Fossil fuel energy has understandably become the clay pigeon of environmentalists in the past decades – with oil & gas companies having lied too often about the impact of their activities on climate change or environmental pollution for the public to ignore.
Oil spills have destroyed many a habitat both onshore and offshore, with an immeasurable number of animals and humans having suffered. But it is important to acknowledge that oil and gas companies are not the only guilty parties, with all types of energy production leading to environmental harm in one way or another. The ‘clean’ energy narrative that is so frequently pushed by renewable advocates may not be quite as clean as you think.
This is not a rallying cry against renewable energy, the energy community needs renewables, it needs various regions specializing in different forms of energy in order to provide for the seamless coexistence of fossil and non-fossil energy sources. Nevertheless, it seems strange that so little progress has been made in identifying and dealing with the environmental risks of renewables.
Wind energy is considered to be the renewable energy source which is the most commercially attractive under current market conditions – in fact, it is so attractive that since 2012 more GW of wind power were installed in the United States than of any other resource, including fossil fuels. It is common enough to hear that wind farms are a blight on the landscape, but that complaint doesn’t carry any environmental significance. Noise, on the other hand, can have a tangible impact on the environment.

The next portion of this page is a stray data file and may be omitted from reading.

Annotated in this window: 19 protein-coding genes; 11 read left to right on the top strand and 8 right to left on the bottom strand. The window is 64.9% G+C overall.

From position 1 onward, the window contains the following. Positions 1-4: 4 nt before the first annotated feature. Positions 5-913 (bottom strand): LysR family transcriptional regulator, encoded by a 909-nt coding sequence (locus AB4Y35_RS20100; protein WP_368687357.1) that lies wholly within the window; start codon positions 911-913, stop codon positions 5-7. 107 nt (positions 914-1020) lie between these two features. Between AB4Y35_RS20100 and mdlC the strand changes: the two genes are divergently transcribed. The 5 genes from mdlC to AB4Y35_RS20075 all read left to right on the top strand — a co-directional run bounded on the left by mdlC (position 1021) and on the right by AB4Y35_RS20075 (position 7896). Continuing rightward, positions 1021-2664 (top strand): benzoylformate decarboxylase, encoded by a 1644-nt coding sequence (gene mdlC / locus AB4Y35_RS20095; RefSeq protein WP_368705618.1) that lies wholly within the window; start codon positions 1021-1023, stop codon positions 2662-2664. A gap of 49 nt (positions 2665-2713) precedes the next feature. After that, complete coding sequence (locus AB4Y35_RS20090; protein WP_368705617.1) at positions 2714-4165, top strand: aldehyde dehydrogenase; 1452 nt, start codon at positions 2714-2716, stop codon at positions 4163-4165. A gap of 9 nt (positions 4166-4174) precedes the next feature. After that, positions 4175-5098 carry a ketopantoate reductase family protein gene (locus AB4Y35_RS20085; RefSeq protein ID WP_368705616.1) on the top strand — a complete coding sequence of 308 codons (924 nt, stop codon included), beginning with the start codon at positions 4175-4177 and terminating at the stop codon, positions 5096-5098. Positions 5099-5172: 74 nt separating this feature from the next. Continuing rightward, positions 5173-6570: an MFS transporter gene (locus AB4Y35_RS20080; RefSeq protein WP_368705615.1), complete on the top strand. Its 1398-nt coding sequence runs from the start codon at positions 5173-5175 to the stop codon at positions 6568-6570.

Wind plants reach a sound pressure level of 90-100 decibels, with scientific studies suggesting that exposure to such a level of noise will lead to annoyance, sleep disturbances, headaches, anxiety, depression and cognitive dysfunction. These risks can be, and often are, mitigated by building wind plants a safe distance from any sort of human habitation. Yet it would be very difficult to convince birds that sticking to their traditional habitats and migration routes is no longer desirable. On average, each turbine kills 1-15 birds per year depending on the conditions and technology utilized.
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On the face of things it might seem that allegations about the negative impact of wind farms are far-fetched, but the quantity of turbines means that the numbers add up. In Scotland alone, between 40,000 – 50,000 puffins and gannets are killed by wind turbines every year.
In a peculiar turn of events, wind farms have ended up being more dangerous to large predatory birds like eagles, as well as nesting seabirds, whilst the likes of geese have gradually grown to get along with them. Debates about blades killing birds and shrinking their habitats usually end up in lengthy whataboutism (inevitably, the millions of birds killed by oil spills are mentioned).
If wind power is to remain a public favorite, companies ought to take special care in preserving the fauna and flora of windswept locations – adjusting sites to migration routes, minimizing habitat shrinking and noise pollution, as well as conducting further research to make turbines avian death-free.